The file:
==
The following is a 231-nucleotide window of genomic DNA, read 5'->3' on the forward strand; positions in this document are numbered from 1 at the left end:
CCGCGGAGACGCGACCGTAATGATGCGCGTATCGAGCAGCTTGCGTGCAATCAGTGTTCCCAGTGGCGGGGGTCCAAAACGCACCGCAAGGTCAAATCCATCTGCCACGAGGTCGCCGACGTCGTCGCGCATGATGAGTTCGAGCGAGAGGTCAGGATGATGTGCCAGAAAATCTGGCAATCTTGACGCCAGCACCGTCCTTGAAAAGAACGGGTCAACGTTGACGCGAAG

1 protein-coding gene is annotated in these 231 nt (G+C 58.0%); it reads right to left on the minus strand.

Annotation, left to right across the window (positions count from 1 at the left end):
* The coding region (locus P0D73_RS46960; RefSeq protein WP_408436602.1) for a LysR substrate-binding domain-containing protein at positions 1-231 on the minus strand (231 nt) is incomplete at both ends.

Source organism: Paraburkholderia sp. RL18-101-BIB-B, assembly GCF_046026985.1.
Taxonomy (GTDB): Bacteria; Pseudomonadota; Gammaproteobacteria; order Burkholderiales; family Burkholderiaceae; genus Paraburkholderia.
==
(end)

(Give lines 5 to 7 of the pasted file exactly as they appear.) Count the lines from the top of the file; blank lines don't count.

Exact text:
* The coding region (locus P0D73_RS46960; RefSeq protein WP_408436602.1) for a LysR substrate-binding domain-containing protein at positions 1-231 on the minus strand (231 nt) is incomplete at both ends.

Source organism: Paraburkholderia sp. RL18-101-BIB-B, assembly GCF_046026985.1.
Taxonomy (GTDB): Bacteria; Pseudomonadota; Gammaproteobacteria; order Burkholderiales; family Burkholderiaceae; genus Paraburkholderia.